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Geijer, H. & Geijer, M. (2018). Added value of double reading in diagnostic radiology, a systematic review. Insight into Imaging, 9(3), 287-301
Open this publication in new window or tab >>Added value of double reading in diagnostic radiology, a systematic review
2018 (English)In: Insight into Imaging, ISSN 1869-4101, E-ISSN 1869-4101, Vol. 9, no 3, p. 287-301Article, review/survey (Refereed) Published
Abstract [en]

OBJECTIVES: Double reading in diagnostic radiology can find discrepancies in the original report, but a systematic program of double reading is resource consuming. There are conflicting opinions on the value of double reading. The purpose of the current study was to perform a systematic review on the value of double reading.

METHODS: A systematic review was performed to find studies calculating the rate of misses and overcalls with the aim of establishing the added value of double reading by human observers.

RESULTS: The literature search resulted in 1610 hits. After abstract and full-text reading, 46 articles were selected for analysis. The rate of discrepancy varied from 0.4 to 22% depending on study setting. Double reading by a sub-specialist, in general, led to high rates of changed reports.

CONCLUSIONS: The systematic review found rather low discrepancy rates. The benefit of double reading must be balanced by the considerable number of working hours a systematic double-reading scheme requires. A more profitable scheme might be to use systematic double reading for selected, high-risk examination types. A second conclusion is that there seems to be a value of sub-specialisation for increased report quality. A consequent implementation of this would have far-reaching organisational effects.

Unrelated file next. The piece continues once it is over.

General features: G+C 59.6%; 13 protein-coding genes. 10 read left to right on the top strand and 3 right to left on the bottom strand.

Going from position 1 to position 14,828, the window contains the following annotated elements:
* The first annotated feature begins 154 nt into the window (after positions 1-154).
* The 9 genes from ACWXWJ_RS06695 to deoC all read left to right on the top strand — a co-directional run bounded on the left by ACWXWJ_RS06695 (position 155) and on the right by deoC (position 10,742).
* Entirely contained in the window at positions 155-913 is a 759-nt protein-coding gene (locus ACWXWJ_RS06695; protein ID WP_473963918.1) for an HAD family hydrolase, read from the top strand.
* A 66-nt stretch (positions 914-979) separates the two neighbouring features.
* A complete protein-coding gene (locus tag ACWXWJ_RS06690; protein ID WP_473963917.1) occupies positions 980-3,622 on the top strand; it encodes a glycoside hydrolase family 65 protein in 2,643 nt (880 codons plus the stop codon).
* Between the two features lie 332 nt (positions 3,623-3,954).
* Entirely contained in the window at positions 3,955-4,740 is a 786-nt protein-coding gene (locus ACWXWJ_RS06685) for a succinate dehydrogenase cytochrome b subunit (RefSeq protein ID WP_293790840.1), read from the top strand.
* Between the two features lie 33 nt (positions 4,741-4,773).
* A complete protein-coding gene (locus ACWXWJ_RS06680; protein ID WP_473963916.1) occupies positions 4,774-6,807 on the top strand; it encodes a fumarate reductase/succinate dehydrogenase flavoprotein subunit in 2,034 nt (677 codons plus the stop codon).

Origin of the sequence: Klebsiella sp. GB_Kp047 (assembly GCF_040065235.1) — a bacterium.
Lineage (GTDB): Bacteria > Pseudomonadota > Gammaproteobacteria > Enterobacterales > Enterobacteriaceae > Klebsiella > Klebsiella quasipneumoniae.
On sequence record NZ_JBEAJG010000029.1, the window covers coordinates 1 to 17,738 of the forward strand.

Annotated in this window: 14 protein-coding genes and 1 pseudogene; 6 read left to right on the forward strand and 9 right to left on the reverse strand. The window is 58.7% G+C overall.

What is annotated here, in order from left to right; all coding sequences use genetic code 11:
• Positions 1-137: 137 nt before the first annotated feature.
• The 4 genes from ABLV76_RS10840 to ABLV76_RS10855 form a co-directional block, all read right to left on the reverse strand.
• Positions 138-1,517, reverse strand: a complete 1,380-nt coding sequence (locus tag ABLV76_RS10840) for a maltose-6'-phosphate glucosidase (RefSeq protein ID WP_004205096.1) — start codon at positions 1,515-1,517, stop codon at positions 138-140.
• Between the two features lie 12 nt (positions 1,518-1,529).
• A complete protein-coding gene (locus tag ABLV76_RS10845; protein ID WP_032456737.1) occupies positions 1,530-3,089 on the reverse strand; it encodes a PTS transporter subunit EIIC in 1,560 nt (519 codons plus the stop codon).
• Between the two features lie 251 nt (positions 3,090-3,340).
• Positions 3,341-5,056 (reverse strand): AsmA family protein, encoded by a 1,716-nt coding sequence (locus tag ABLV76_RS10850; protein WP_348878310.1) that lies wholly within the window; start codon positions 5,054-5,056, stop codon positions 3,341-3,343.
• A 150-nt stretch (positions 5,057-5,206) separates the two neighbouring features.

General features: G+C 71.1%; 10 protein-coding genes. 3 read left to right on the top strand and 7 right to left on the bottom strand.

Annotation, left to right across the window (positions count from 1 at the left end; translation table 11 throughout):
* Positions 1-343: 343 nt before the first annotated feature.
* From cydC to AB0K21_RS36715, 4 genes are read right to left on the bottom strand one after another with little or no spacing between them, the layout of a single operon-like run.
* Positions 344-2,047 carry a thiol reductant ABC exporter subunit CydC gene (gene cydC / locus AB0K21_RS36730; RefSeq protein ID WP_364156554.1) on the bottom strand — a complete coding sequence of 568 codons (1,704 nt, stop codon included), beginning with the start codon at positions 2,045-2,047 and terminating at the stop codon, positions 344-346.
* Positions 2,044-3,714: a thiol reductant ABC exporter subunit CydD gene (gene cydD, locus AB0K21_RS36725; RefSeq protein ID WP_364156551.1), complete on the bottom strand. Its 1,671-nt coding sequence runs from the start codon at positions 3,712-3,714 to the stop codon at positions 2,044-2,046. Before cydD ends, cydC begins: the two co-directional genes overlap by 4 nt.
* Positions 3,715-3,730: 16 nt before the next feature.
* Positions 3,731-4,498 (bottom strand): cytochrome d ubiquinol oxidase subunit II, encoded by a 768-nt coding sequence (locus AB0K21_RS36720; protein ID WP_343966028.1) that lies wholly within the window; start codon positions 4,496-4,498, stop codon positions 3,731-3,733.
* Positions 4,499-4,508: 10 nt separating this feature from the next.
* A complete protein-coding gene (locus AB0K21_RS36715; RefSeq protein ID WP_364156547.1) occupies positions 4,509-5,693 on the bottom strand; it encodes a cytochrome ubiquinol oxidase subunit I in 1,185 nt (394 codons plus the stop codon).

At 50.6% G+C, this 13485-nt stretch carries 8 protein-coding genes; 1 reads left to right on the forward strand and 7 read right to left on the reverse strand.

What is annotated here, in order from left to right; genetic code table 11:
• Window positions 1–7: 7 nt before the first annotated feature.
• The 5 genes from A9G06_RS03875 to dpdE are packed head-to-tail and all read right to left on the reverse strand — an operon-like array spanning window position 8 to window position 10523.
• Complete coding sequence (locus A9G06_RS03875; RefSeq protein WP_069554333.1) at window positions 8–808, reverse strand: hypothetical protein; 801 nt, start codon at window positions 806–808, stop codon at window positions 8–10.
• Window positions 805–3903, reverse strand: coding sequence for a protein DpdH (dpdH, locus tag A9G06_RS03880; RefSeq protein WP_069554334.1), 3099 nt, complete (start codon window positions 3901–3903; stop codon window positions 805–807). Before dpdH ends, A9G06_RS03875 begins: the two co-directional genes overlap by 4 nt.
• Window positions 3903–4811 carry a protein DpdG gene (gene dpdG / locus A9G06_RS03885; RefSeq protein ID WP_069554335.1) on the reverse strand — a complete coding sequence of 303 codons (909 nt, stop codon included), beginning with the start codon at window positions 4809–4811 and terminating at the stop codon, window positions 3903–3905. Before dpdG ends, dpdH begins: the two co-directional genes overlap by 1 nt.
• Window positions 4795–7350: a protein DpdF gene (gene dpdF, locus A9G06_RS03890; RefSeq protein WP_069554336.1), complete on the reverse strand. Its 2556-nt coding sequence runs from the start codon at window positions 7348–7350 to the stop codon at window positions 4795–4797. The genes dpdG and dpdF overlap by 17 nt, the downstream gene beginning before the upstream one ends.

KEY POINTS: • In double reading, two or more radiologists read the same images. • A systematic literature review was performed. • The discrepancy rates varied from 0.4 to 22% in various studies. • Double reading by sub-specialists found high discrepancy rates.

Place, publisher, year, edition, pages
Springer, 2018
Keywords
Diagnostic errors, Observer variation, Diagnostic imaging, Review, Quality assurance, healthcare
National Category
Radiology, Nuclear Medicine and Medical Imaging
Identifiers
urn:nbn:se:oru:diva-66447 (URN)10.1007/s13244-018-0599-0 (DOI)000434755100002 ()29594850 (PubMedID)2-s2.0-85048261776 (Scopus ID)
Available from: 2018-04-13 Created: 2018-04-13 Last updated: 2018-08-20Bibliographically approved
Mrkonjic, A., Geijer, M., Lindau, T. & Tägil, M. (2018). No long-term risk of wrist osteoarthritis due to subchondral haematomas in distal radial fractures. Scandinavian Journal of Plastic and Reconstructive Surgery and Hand Surgery, 52(2), 163-165
Open this publication in new window or tab >>No long-term risk of wrist osteoarthritis due to subchondral haematomas in distal radial fractures
2018 (English)In: Scandinavian Journal of Plastic and Reconstructive Surgery and Hand Surgery, ISSN 2000-656X, E-ISSN 2000-6764, Vol. 52, no 2, p. 163-165Article in journal (Refereed) Published
Abstract [en]

OBJECTIVE: The objective of this study of distal radius fractures was to determine if a subchondral haematoma in an unfractured compartment predicts secondary osteoarthritis.

METHODS: In 1995-1997, 41 patients, 22 women, a median age of 41 years (20-57 years) with a displaced distal radius fracture underwent diagnostic wrist arthroscopy in addition to the fracture treatment. In 12 patients (7/12 women), subchondral haematomas were identified in a joint compartment not involved in the fracture.